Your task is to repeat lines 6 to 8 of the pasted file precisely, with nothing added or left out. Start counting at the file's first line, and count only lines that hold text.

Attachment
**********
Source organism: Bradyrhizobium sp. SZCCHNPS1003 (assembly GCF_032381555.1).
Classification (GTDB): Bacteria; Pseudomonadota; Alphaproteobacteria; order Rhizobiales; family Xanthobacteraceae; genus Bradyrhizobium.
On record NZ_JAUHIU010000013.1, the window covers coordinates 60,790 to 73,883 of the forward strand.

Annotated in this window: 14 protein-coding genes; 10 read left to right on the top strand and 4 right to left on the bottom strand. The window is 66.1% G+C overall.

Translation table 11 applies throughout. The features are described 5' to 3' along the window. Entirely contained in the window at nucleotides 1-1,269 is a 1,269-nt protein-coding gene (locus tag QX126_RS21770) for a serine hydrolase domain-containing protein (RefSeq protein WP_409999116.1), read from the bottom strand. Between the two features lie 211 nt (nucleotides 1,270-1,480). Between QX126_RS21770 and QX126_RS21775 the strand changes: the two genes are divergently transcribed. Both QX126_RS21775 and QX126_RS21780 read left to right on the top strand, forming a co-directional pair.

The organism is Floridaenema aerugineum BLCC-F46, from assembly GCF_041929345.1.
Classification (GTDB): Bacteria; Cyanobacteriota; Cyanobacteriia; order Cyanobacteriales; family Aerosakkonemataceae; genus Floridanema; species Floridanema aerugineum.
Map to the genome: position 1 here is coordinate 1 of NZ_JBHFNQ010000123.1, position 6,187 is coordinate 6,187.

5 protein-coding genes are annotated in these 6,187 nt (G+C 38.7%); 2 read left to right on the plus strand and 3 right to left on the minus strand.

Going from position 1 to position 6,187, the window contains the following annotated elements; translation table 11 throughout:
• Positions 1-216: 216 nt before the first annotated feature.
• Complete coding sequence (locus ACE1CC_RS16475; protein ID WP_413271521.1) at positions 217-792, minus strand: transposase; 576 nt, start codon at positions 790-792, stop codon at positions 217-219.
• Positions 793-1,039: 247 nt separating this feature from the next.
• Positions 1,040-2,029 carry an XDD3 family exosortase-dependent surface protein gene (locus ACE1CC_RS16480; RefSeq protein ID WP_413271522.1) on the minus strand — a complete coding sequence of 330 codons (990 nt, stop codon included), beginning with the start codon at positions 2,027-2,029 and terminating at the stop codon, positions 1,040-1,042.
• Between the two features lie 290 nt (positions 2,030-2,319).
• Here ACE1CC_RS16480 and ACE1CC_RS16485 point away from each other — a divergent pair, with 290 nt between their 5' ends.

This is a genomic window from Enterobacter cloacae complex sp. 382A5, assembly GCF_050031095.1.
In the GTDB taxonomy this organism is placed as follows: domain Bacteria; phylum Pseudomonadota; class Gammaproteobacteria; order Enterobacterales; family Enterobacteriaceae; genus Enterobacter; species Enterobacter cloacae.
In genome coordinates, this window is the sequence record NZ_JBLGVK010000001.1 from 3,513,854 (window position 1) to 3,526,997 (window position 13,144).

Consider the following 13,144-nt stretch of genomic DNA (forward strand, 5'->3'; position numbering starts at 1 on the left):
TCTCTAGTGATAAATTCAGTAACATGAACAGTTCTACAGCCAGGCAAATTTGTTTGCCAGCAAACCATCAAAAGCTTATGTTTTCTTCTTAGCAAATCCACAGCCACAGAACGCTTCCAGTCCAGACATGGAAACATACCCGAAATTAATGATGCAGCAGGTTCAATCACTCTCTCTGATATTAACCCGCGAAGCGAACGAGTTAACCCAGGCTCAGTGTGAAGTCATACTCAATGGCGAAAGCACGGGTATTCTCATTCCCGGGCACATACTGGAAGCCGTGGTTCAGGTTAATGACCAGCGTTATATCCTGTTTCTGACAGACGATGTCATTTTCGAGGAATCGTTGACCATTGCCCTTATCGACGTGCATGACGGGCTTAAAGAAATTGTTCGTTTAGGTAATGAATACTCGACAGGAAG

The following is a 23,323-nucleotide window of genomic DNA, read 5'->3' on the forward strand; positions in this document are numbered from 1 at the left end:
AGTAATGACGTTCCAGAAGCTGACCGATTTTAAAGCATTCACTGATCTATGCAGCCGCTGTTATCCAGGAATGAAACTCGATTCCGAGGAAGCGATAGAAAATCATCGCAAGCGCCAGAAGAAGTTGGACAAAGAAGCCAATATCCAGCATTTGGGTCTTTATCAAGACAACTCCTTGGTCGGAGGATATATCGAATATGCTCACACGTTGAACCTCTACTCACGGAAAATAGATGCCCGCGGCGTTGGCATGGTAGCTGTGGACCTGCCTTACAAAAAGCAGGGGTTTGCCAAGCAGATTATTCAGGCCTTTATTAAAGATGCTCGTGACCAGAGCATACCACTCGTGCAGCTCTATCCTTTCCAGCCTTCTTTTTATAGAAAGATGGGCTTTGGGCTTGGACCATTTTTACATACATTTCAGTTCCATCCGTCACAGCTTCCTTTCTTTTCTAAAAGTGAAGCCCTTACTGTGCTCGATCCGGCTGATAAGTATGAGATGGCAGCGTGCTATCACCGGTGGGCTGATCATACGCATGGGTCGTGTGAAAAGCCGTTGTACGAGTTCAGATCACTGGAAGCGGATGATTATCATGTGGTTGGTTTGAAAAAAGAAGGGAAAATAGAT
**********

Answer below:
The organism is Floridaenema aerugineum BLCC-F46, from assembly GCF_041929345.1.
Classification (GTDB): Bacteria; Cyanobacteriota; Cyanobacteriia; order Cyanobacteriales; family Aerosakkonemataceae; genus Floridanema; species Floridanema aerugineum.
Map to the genome: position 1 here is coordinate 1 of NZ_JBHFNQ010000123.1, position 6,187 is coordinate 6,187.